- Belkar, the Heroic Comedic Sociopath from The Order of the Stick, ostensibly has a deep-seated speciesism towards humans (and kobolds, and...well, anything besides himself, really), but he has at times shown a grudging respect for Roy, and was more than willing to join the rescue effort when Elan was captured by bandits. He has also expressed occasional sympathy for Haley and admiration for Lord Shojo. Furthermore, he has no qualm at all with banging human women.
Belkar is kind of an inversion of the trope — pretty much every example on that list of ways his prejudice is "pretend" can be explained by the fact that it appeals to his nasty or duplicitous side (Roy in particular has mentioned that when Belkar agrees with him, he knows he's doing something wrong, and Shojo earned his admiration by being a major Magnificent Bastard quite apart from any discussion of Character Alignment), but ever since he had a hallucination that told him he could achieve much more long-term mayhem by faking Character Development for the short term, he's been pretending to be a much more complex and nuanced character; Pretend Tolerance, kind of thing. Though an element of Becoming the Mask has cropped up as well, with Belkar starting to feel very occasional moments of actual empathy despite wanting to remain just as self-interested and amoral as before.
- Mike from Shortpacked! spends just as much time trolling his targets to "prove" that he or she is racist, as he does finding out what your identity is to apply some bigotism to it.
- During one of her reviews of a Bug/Flying Pokémon, IGN's Pokémon of the Day Chick said that she wanted to burn every single Bug/Flying type alive... except Scyther, who "would be spared because he kicks ass". The fact that, as of April 2010, Scyther's evolved form Scizor is one of the highest-ranking Pokémon in Smogon's OU tier may very well not hurt her case, even though she said this in 2002 or 2003.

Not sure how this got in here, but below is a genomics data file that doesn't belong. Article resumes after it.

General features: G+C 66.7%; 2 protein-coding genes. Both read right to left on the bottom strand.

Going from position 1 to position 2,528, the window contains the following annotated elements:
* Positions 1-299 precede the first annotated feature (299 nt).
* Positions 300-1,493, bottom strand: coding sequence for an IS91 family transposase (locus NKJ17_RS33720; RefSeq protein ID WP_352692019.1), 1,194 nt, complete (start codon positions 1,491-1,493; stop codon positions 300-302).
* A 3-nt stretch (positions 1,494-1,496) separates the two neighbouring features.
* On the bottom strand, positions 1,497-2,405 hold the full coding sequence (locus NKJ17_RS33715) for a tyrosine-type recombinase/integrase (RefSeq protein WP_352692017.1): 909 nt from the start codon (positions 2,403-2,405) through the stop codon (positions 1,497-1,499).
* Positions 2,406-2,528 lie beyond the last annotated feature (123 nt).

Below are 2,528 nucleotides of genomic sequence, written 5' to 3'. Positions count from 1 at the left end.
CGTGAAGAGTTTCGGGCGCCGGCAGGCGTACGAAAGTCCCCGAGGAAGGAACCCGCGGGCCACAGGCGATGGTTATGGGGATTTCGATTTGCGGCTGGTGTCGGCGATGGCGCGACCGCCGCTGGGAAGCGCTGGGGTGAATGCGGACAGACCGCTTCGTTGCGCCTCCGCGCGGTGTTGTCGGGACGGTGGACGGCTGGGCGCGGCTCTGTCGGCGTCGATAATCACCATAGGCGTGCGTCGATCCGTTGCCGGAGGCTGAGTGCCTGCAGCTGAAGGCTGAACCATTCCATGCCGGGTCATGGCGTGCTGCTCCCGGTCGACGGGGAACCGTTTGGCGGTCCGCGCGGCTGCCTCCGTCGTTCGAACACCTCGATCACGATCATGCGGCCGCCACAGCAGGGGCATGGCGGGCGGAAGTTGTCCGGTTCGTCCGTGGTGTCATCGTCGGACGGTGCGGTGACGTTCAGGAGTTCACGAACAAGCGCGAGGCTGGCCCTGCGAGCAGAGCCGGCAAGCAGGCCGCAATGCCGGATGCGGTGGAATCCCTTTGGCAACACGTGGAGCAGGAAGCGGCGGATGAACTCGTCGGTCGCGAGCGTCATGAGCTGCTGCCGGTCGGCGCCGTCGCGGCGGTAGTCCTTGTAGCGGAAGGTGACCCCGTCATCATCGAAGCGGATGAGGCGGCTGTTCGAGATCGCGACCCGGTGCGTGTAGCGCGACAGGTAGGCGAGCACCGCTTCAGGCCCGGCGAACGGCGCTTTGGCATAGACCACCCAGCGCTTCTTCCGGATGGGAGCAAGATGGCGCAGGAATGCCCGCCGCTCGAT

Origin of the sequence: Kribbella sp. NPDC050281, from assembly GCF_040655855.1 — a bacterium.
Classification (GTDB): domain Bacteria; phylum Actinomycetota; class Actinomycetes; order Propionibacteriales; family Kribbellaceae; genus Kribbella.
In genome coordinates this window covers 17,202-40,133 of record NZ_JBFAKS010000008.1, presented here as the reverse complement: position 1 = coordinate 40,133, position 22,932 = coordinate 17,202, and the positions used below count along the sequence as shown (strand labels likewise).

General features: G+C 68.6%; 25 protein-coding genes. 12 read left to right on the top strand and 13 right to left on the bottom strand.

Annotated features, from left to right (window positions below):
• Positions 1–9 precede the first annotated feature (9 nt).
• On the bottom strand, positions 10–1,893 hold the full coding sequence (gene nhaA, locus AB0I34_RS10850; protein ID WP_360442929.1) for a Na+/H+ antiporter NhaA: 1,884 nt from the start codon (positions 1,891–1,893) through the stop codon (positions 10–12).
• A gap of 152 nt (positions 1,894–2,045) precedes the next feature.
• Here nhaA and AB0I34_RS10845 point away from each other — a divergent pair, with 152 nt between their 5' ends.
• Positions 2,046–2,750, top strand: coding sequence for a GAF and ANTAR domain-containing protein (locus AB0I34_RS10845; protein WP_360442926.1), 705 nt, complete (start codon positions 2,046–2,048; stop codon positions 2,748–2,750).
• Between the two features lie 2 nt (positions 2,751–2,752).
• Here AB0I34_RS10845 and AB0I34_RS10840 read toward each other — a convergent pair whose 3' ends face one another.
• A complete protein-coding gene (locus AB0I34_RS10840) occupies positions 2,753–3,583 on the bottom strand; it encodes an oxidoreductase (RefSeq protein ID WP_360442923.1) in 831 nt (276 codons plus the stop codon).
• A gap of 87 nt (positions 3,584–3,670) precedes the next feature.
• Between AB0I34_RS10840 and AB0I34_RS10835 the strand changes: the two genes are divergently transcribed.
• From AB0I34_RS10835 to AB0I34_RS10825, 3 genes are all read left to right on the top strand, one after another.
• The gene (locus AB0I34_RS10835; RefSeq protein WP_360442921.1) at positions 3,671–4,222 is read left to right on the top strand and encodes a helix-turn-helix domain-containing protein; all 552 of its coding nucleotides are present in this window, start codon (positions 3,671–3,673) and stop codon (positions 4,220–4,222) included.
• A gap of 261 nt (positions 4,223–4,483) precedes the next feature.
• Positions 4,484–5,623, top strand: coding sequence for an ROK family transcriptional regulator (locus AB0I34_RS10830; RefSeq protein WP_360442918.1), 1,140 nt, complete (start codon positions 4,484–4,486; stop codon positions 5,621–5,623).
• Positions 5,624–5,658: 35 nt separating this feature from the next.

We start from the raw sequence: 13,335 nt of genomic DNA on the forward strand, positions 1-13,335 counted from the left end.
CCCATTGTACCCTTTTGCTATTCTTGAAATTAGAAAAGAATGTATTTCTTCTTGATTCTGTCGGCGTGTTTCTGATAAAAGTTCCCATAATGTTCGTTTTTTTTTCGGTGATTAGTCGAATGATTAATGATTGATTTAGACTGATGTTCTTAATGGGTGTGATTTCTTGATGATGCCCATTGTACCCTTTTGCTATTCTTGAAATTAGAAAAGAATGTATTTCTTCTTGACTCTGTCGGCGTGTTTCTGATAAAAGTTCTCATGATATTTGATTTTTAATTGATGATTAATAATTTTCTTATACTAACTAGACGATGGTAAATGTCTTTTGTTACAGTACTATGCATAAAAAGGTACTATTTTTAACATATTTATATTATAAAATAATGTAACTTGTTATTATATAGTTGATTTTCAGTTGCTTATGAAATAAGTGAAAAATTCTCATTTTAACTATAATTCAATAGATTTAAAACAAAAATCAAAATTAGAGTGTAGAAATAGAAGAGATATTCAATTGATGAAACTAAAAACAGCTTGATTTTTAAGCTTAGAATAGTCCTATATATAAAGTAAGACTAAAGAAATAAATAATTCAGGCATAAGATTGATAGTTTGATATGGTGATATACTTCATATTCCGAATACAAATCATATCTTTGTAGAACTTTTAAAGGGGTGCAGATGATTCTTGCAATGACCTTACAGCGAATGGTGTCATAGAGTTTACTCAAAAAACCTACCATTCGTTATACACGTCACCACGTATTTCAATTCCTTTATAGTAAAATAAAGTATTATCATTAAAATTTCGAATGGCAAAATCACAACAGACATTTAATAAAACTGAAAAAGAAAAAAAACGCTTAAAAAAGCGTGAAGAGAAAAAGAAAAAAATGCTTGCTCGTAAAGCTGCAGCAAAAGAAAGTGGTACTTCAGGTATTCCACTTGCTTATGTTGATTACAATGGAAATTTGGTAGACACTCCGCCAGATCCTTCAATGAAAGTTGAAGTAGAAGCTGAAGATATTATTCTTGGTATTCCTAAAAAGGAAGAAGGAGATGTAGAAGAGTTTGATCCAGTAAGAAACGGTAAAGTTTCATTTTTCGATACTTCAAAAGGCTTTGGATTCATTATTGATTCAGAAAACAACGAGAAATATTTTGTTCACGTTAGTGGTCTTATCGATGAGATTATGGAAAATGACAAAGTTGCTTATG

- Mitt Romney, in this video from The Onion.
- Bender's still a massive jerk to everybody, though. Had his moment when he visited a robot planet, and had to lead a search for Fry and Leela, the only humans there. He kept hiding them, or stalling. Though Fry and Leela showed some of their prejudices against robots in general in that episode. And he does mumble "Kill all humans" in his sleep.
- Fry in particular shows himself to be another example of the trope. He feels sorry for his best friend Bender having to make a delivery on an "uninhabited" planet.
Bender: It is inhabited, by robots.
Fry: You mean in the way a warehouse is inhabited by boxes?
- South Park: Cartman. Despite he and Kyle hating each other due to Cartman's religious bigotry, they spend a hell of a lot of time together. They do try to ditch Cartman and they are happy when he's not around. In the movie, this is subverted when Kyle tells Cartman he's Jewish, and Cartman doesn't believe him, saying "No, you're not, don't be so hard on yourself." To Cartman, "Jew" is just an insult.
Cartman: Kyle, all those times I told you you're a dumb Jew, I didn't mean it. You're not a Jew.
Mr. Garrison: Eric! Did you just say the F-Word?
- In another episode, when he wanted a favor out of Kyle, he denied ever having mocked Kyle for being Jewish. We were promptly treated to a thirty-second montage of all the times in the show Cartman had insulted him by calling him a fucking Jew. Also, earlier...
- Family Guy: Peter once tried to pretend he was racist so he could get out of jury duty. Hilarity Ensues.
Peter Griffin: Awful lotta honkies in here.
- An episode of The Simpsons sees Bart going over to France, and in his place, his family hosts a young boy from Albania. When he arrives at school, Adil earnestly informs his new classmates that officially, he is required to hate them (Albania at the time was still a Communist dictatorship), but he does not feel that hatred in his heart.